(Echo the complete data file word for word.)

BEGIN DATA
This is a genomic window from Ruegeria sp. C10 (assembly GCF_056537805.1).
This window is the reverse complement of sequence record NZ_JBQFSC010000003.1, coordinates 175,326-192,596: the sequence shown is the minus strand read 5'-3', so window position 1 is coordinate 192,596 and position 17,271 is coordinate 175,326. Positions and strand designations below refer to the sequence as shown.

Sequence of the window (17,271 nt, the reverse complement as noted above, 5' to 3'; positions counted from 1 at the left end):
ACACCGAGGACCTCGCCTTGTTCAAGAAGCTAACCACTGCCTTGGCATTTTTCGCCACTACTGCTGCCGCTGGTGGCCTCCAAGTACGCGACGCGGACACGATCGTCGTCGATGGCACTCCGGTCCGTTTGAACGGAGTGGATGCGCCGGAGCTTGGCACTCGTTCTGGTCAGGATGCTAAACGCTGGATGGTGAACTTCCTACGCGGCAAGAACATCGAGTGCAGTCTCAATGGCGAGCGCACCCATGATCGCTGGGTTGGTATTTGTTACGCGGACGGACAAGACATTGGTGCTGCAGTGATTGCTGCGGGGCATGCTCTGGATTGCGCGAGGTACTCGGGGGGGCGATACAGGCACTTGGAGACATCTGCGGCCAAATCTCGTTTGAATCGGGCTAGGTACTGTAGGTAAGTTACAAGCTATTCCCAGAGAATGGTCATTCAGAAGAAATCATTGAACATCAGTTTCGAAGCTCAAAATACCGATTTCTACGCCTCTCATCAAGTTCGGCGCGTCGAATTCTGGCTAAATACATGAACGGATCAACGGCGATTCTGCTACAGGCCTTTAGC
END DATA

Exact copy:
This is a genomic window from Ruegeria sp. C10 (assembly GCF_056537805.1).
This window is the reverse complement of sequence record NZ_JBQFSC010000003.1, coordinates 175,326-192,596: the sequence shown is the minus strand read 5'-3', so window position 1 is coordinate 192,596 and position 17,271 is coordinate 175,326. Positions and strand designations below refer to the sequence as shown.

Sequence of the window (17,271 nt, the reverse complement as noted above, 5' to 3'; positions counted from 1 at the left end):
ACACCGAGGACCTCGCCTTGTTCAAGAAGCTAACCACTGCCTTGGCATTTTTCGCCACTACTGCTGCCGCTGGTGGCCTCCAAGTACGCGACGCGGACACGATCGTCGTCGATGGCACTCCGGTCCGTTTGAACGGAGTGGATGCGCCGGAGCTTGGCACTCGTTCTGGTCAGGATGCTAAACGCTGGATGGTGAACTTCCTACGCGGCAAGAACATCGAGTGCAGTCTCAATGGCGAGCGCACCCATGATCGCTGGGTTGGTATTTGTTACGCGGACGGACAAGACATTGGTGCTGCAGTGATTGCTGCGGGGCATGCTCTGGATTGCGCGAGGTACTCGGGGGGGCGATACAGGCACTTGGAGACATCTGCGGCCAAATCTCGTTTGAATCGGGCTAGGTACTGTAGGTAAGTTACAAGCTATTCCCAGAGAATGGTCATTCAGAAGAAATCATTGAACATCAGTTTCGAAGCTCAAAATACCGATTTCTACGCCTCTCATCAAGTTCGGCGCGTCGAATTCTGGCTAAATACATGAACGGATCAACGGCGATTCTGCTACAGGCCTTTAGC